The Tri-Cities boasted Washington’s fastest-growing job market for 2016, with an annual growth rate of 3.6 percent.
In fact, the top three economies for 2016 were all in Eastern Washington, with Wenatchee and Spokane rounding out the list.
In real numbers, the Tri-Cities economy added 3,800 jobs in 2016, according to December figures released Tuesday by the Washington Employment Security Department.
The Seattle area, not surprisingly, posted the most new jobs, accounting for 46,000 of the 82,000 jobs added in Washington last year, a growth rate of 2.9 percent. The state average was 2.6 percent.
Eastern Washington’s strong jobs performance is welcome news, said Ajsa Suljic, the state’s regional labor economist.
“If we’re all growing, it means there a lot of expansion going on,” she said.
Locally, food manufacturing drove growth, adding 1,100 positions in 2016 for a growth rate of nearly 15 percent. Suljic said that was especially surprising given that one major manufacturer, CRF Frozen Foods, shut down last spring after a listeria outbreak was linked to its products.
“With all the troubles we had, with everything that happened earlier this year, we managed to outpace the growth we had last year,” she said.
Food processing and manufacturing picked up over the summer and never looked back, she said.
Carl Adrian, president and CEO for the Tri-City Development Council, credits a strong agricultural sector for vaulting three Eastern Washington communities into the fastest-growing category. Relatively strong commodity prices have benefited the region, he said.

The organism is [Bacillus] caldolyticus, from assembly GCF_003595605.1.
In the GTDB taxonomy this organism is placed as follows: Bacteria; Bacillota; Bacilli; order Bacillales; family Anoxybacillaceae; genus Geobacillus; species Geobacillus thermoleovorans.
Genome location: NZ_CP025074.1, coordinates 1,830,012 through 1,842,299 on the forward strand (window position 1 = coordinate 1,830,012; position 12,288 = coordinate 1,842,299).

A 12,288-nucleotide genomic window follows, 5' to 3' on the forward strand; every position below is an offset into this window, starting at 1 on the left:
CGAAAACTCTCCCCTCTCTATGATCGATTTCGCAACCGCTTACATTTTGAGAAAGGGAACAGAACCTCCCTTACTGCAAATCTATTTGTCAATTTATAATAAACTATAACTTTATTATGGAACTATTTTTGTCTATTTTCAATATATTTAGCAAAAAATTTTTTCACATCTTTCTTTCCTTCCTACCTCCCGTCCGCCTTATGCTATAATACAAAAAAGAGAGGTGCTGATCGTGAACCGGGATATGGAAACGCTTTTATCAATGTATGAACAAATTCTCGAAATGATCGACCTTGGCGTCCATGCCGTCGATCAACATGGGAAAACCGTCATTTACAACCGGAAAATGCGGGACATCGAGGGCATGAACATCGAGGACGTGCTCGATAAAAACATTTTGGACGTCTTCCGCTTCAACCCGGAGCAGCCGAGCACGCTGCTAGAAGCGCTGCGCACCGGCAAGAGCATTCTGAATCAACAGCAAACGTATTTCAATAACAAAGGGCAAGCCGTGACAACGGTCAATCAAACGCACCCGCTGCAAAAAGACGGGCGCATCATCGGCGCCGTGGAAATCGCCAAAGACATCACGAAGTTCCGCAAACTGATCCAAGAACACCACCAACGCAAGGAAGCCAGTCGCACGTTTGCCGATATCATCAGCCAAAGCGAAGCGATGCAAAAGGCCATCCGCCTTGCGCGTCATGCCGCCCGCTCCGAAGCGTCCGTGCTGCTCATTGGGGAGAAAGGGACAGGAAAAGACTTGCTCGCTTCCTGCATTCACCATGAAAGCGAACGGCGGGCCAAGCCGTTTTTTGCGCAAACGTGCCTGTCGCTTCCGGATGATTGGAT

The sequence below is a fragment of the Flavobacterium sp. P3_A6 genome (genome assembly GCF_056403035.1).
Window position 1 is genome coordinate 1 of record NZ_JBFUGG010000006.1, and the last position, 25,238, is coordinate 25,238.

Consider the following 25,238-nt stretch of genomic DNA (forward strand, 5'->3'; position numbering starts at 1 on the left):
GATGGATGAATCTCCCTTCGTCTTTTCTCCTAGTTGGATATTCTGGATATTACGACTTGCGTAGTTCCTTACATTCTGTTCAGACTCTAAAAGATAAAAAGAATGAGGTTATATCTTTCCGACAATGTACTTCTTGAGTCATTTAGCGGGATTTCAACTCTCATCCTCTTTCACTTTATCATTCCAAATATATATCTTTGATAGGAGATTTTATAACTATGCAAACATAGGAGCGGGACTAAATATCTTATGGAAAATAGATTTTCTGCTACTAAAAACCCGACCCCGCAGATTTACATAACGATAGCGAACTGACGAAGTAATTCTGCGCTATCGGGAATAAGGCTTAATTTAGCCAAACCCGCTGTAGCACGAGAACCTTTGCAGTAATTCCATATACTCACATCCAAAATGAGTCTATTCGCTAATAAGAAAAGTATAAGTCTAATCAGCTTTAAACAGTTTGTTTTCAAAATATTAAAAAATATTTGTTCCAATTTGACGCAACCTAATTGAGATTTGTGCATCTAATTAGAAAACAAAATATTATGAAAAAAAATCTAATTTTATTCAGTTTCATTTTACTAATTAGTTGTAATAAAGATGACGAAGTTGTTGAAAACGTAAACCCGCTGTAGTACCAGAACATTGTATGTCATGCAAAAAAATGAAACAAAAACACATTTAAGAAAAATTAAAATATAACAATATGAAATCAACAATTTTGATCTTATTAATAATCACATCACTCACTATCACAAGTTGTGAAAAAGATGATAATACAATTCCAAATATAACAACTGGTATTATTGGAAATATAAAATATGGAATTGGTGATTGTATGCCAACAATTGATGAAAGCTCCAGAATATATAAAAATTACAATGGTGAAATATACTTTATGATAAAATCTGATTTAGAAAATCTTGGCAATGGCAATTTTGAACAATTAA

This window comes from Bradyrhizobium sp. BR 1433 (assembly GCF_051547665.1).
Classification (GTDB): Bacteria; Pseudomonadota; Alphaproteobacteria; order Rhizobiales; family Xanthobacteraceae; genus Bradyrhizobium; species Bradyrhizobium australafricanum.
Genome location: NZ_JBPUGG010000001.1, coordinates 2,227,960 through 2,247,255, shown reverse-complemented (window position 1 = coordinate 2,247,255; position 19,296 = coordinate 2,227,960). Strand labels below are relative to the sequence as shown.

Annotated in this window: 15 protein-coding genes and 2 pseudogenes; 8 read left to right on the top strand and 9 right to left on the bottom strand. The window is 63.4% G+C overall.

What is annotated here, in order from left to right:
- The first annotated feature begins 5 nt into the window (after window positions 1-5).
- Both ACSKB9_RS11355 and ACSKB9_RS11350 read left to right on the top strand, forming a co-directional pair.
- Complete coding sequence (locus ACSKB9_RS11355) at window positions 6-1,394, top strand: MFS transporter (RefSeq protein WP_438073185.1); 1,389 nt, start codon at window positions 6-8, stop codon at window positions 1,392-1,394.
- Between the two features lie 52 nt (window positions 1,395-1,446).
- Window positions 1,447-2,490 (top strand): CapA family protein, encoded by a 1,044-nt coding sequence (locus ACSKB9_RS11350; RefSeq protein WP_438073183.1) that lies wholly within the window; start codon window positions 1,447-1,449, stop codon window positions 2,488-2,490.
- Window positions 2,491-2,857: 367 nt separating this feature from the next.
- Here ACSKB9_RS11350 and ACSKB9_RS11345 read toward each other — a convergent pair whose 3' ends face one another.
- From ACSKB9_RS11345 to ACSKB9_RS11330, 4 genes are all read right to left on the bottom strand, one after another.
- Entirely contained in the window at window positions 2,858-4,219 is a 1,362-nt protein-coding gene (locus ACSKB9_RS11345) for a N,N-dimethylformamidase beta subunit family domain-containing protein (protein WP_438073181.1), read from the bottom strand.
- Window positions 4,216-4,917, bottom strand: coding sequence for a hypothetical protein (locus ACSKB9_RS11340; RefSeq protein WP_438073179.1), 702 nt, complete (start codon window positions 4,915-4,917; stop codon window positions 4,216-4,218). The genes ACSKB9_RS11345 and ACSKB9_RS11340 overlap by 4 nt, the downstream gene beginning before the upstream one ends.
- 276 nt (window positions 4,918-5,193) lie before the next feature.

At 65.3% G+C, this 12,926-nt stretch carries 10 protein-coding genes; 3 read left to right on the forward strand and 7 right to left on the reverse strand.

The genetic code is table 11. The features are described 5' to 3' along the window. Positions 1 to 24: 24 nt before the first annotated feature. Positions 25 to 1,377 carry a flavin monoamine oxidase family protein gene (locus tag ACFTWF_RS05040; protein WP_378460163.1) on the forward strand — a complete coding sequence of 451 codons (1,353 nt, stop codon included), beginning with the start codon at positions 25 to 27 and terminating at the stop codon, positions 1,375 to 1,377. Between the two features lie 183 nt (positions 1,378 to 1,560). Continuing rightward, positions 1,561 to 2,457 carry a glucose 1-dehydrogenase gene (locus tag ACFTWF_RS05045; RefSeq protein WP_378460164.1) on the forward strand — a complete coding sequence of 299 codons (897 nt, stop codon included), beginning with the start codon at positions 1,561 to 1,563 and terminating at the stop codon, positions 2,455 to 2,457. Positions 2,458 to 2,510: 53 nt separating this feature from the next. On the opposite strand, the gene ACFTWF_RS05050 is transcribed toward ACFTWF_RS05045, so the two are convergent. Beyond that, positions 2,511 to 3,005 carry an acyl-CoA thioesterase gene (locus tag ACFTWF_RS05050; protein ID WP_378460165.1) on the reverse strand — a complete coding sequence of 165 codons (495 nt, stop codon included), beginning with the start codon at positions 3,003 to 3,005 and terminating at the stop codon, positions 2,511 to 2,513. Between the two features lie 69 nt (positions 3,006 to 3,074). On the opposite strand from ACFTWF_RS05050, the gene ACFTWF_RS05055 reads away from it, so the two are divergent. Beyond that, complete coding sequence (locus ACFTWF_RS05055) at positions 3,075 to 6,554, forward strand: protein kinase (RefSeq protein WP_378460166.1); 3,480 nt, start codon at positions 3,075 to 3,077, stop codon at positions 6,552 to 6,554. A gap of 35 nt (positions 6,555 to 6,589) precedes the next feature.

But the Tri-Cities is unique in not relying solely on agriculture. Hanford, coupled with a growing population attracting professional services, leisure, hospitality and retailers, is adding jobs.
Two companies that are investing in new facilities here will begin adding employees this year as well. AutoZone is building a warehouse in Pasco that will employ 200. Lamb Weston is adding a french fry line in Richland that will add more than 100 new jobs.
“I think all indications are that we will continue to have growth in the coming year,” Adrian said.
Construction was another solid performer in 2016, with employment peaking in June at pre-recession levels.
The fastest-growing designation comes with a downside.
The Tri-City unemployment rate ticked up in December, as it typically does at the end of every year, at 7.8 percent. That was identical to the prior December, but up from 6.6 percent in November. Benton County’s unemployment rate was 7 percent and Franklin County’s was 9.5 percent.
The mid-winter slump is typical for the post-holiday period, when retail and construction tend to hibernate, Suljic said.
She expects the slowdown to persist through January, then begin its seasonal pickup in February. January and February employment reports won’t be released until March for administrative reasons.
Suljic sees no weaknesses to interfere with the region’s economic expansion, which will hit the four-year mark in March if growth trends continue. She’s not yet worried that the new administration’s uncertain plans for immigration reform and its freeze on federal hiring will chill local growth.
The Tri-City economy depends on federal dollars at the Hanford site, but most employees are not directly employed by the government, though she will be watching employment levels carefully.
“I’m not seeing any weaknesses. I’m not seeing any slowdowns,” she said.